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Museums
Orsanmichele Church and Museum in Florence
Here, you can admire Renaissance masterpieces by Donatello and Verrocchio
Firenze
Via dell'Arte della Lana, 50123 Firenze FI, Italia
The Church of Orsanmichele is located right in the centre of Florence between Piazza della Signoria and the Duomo. It has a fascinating history: it was created in the 13th century as a loggia for the grain market and was built right above the historic little oratory of San Michele in Orto. It later returned to being a place of worship, thanks to the generosity of the Arti, the Florentine guilds, who adorned the church with high level sculptures and paintings between the fourteenth and sixteenth centuries. Today, it also houses a museum where you can admire the sculptural works that have been moved inside from the external facades for conservation reasons.

Inside the fascinating gothic style ground floor, you'll find the altar with the marble group of 'Sant'Anna, the Madonna and Child' by Francesco da Sangallo (around 1526). Next to it is the tabernacle built by Andrea Orcagna between 1349 and 1359 to house the Virgin with Child and Angels, painted by Bernardo Daddi from 1347. The work  replaced a miraculous image of the Madonna di Orsanmichele (by Ugolino di Nerio) that was probably lost in the fire of 1304.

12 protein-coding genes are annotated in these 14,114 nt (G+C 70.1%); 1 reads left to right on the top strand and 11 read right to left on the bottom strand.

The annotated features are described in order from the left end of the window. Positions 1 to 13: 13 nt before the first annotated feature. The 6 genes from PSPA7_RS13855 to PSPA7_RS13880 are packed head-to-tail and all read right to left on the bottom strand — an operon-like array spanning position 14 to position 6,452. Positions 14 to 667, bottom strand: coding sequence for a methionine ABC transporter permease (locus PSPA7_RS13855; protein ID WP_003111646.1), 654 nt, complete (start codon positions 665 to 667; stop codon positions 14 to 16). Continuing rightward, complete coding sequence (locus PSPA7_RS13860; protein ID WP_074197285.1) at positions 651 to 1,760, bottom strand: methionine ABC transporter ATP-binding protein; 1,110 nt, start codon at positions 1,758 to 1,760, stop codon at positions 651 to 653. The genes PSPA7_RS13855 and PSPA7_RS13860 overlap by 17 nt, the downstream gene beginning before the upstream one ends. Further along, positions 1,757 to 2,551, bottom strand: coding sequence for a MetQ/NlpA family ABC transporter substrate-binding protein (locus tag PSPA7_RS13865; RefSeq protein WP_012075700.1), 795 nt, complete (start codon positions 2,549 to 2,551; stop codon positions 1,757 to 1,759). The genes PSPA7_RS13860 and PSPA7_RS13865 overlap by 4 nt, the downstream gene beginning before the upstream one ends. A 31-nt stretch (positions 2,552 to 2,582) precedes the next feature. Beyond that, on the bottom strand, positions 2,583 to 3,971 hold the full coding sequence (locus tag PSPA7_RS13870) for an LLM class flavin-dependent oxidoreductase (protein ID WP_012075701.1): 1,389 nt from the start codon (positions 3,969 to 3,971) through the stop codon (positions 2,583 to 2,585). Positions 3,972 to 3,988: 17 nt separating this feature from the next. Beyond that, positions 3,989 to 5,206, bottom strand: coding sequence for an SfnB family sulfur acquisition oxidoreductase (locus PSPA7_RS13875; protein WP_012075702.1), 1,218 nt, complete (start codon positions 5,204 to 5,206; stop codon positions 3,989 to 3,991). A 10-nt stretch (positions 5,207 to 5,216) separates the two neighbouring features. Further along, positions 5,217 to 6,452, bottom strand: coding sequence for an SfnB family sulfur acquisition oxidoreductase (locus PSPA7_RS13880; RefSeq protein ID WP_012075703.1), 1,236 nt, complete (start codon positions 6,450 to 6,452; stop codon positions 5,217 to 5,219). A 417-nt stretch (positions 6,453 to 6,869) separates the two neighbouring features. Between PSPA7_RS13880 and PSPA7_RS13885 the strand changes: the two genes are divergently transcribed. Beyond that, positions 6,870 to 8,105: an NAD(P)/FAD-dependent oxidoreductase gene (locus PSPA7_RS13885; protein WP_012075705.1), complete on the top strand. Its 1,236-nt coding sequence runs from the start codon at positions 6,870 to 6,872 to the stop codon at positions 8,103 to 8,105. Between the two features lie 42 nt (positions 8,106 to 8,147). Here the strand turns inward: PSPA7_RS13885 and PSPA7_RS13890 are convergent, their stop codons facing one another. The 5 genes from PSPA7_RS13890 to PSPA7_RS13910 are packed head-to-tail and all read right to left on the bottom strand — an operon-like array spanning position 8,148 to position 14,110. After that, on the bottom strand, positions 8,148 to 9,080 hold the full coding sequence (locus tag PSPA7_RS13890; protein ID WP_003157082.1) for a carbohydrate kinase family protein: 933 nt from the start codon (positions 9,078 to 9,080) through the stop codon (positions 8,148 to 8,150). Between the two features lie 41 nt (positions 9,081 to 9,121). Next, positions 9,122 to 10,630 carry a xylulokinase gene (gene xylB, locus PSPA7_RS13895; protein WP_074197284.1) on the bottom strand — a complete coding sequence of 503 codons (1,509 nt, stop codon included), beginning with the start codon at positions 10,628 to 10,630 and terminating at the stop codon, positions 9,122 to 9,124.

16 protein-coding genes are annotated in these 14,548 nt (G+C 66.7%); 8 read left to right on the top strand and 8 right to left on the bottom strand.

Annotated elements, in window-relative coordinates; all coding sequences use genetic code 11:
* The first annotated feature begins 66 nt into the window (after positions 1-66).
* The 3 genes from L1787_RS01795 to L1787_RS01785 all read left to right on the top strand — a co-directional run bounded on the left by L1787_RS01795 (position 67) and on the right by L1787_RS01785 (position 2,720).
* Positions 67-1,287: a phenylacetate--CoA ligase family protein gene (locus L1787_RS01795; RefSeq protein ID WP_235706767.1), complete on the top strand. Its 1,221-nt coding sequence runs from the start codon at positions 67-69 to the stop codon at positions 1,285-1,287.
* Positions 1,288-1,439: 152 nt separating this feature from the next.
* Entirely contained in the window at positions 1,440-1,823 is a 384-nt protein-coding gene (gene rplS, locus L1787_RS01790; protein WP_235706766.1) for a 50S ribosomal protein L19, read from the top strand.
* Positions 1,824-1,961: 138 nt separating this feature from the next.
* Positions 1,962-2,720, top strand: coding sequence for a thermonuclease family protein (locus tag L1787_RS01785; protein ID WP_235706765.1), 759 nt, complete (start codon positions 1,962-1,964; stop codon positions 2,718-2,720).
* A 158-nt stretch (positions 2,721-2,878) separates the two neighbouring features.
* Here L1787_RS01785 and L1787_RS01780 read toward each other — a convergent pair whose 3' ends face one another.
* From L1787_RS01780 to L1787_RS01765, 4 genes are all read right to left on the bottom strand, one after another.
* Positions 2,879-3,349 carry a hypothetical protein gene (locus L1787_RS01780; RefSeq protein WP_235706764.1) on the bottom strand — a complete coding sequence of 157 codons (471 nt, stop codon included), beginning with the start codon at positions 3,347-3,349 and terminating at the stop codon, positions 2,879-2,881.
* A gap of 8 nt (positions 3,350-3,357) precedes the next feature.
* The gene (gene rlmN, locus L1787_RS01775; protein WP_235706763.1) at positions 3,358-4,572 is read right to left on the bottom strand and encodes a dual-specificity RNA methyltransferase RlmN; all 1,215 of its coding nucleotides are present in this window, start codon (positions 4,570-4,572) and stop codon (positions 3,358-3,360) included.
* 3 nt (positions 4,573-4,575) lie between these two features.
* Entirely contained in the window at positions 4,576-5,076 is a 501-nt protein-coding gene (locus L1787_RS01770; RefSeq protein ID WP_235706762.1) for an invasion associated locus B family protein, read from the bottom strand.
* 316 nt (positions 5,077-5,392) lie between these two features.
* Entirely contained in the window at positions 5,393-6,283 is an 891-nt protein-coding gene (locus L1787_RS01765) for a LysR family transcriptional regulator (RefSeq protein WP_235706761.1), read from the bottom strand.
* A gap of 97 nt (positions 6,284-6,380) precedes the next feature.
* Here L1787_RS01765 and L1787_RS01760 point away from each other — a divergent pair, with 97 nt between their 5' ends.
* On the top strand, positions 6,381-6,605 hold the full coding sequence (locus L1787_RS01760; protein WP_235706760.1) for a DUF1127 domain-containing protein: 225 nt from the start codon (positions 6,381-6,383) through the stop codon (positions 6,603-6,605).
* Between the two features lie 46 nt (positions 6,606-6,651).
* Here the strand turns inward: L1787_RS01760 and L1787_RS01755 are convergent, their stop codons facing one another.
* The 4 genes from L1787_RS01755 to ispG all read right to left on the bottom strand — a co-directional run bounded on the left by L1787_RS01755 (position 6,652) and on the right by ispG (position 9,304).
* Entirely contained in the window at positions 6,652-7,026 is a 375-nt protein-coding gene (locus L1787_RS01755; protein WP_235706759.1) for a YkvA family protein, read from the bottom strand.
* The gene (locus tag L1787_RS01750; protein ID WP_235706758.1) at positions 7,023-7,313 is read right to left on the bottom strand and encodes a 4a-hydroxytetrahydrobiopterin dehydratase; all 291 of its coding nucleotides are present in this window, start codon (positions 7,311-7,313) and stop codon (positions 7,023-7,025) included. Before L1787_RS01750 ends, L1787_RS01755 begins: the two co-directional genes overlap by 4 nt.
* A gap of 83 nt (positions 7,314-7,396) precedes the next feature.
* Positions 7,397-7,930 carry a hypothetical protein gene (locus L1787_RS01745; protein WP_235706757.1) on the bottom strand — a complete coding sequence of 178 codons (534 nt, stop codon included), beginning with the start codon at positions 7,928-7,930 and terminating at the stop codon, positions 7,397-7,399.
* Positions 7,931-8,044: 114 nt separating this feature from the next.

Many frescoes from the late fourteenth century adorn the columns, and the vaults are completely frescoed with characters from the Old and New Testament.

Going up to the first floor by passing through the palazzo dell'arte della lana, you find the large statues that were once preserved in the external niches and which have all been restored, including some Renaissance masterpieces commissioned by the various Florentine Arts, such as Donatello's Saint Mark, the Doubting Saint Thomas by Verrocchio, together with Ghiberti's Saint John the Baptist and Nanni di Banco's Sant'Eligio and San Filippo.
We also must mention the sculptures of San Jacopo, San Pietro and the Madonna della Rosa attributed to Niccolò di Pietro Lamberti, Bernardo Ciuffagni and Pietro di Giovanni Tedesco respectively.

The second and last floor is accessed by a spiral staircase. Here, the museum showcases forty small stone sculptures depicting saints and prophets that were originally placed on the top of the outside columns that have three-mullioned windows and two portals.
Through the large windows, you can admire an incredible view of Florence.